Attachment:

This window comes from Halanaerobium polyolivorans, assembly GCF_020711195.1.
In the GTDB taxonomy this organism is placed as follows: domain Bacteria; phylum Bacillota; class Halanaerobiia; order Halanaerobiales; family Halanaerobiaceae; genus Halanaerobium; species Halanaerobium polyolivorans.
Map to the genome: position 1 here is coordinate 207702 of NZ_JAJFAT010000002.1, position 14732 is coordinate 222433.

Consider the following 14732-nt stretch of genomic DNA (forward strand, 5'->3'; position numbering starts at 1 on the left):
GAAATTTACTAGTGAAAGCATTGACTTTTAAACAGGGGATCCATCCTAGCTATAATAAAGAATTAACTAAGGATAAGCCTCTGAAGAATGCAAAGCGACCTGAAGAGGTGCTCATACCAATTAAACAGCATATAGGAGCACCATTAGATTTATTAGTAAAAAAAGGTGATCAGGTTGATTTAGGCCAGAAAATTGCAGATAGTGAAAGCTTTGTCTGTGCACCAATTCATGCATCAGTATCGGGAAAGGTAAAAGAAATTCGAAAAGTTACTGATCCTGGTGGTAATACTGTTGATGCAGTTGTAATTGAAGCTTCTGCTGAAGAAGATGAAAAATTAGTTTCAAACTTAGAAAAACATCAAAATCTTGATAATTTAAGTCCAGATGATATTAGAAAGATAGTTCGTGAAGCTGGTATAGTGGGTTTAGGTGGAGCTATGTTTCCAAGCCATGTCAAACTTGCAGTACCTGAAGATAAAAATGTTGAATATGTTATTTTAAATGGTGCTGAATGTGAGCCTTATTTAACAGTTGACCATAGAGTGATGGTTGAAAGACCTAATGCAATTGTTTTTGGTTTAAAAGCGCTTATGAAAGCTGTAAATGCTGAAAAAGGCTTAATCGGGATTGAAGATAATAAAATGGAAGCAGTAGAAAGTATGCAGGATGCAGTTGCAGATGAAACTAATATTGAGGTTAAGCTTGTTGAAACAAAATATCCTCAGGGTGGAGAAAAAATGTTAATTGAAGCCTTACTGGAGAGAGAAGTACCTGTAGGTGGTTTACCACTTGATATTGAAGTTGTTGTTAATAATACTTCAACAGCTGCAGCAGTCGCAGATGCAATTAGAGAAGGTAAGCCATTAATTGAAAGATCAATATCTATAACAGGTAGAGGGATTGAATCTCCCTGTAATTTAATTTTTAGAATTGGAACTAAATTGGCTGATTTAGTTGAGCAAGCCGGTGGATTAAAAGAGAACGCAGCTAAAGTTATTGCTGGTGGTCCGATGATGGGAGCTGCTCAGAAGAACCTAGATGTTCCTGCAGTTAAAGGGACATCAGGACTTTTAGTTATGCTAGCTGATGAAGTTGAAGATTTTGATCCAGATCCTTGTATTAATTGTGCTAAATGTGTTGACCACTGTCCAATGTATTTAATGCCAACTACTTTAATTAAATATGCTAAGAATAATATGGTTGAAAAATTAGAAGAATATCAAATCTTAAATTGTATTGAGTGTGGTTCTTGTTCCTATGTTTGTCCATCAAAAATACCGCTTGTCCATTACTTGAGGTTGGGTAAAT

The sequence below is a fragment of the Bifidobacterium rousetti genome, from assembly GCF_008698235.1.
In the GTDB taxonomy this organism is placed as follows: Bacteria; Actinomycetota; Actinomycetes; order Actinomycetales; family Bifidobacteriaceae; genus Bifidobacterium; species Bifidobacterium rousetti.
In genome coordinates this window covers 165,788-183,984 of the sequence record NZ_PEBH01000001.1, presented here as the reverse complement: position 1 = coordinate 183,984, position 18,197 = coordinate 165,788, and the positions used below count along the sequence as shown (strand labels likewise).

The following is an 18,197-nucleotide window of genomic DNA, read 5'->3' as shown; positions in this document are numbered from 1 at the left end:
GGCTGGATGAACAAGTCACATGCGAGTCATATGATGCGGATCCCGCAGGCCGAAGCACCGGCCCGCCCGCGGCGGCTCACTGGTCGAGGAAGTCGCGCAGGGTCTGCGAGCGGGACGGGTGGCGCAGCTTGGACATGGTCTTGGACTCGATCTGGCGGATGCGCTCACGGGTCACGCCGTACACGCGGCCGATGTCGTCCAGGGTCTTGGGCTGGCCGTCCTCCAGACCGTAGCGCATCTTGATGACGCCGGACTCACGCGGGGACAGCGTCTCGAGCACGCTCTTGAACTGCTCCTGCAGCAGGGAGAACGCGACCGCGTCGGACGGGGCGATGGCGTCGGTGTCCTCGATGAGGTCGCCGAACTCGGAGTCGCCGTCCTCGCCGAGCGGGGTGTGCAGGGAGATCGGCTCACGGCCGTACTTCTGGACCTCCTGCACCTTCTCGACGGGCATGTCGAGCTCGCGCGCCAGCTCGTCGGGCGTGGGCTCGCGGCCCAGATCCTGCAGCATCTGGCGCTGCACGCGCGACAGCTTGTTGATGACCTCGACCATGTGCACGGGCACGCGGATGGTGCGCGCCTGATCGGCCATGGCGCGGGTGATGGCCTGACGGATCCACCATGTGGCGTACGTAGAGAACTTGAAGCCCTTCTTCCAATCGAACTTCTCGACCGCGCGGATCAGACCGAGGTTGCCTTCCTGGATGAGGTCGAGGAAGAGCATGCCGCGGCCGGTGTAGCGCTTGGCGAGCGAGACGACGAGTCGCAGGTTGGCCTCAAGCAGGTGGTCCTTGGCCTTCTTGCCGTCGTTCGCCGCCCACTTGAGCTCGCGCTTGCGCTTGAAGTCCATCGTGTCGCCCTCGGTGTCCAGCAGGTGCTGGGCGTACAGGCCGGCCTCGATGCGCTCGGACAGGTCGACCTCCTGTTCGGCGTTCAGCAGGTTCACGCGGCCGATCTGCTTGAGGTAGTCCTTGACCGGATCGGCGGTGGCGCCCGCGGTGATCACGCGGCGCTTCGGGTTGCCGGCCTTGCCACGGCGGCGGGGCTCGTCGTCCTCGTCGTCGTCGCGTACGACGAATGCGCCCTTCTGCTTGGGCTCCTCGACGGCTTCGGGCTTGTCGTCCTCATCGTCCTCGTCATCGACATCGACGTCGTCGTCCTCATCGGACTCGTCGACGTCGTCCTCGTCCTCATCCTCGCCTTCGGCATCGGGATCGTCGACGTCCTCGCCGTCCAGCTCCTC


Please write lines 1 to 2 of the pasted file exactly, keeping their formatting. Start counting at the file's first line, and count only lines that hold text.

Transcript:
This window comes from Halanaerobium polyolivorans, assembly GCF_020711195.1.
In the GTDB taxonomy this organism is placed as follows: domain Bacteria; phylum Bacillota; class Halanaerobiia; order Halanaerobiales; family Halanaerobiaceae; genus Halanaerobium; species Halanaerobium polyolivorans.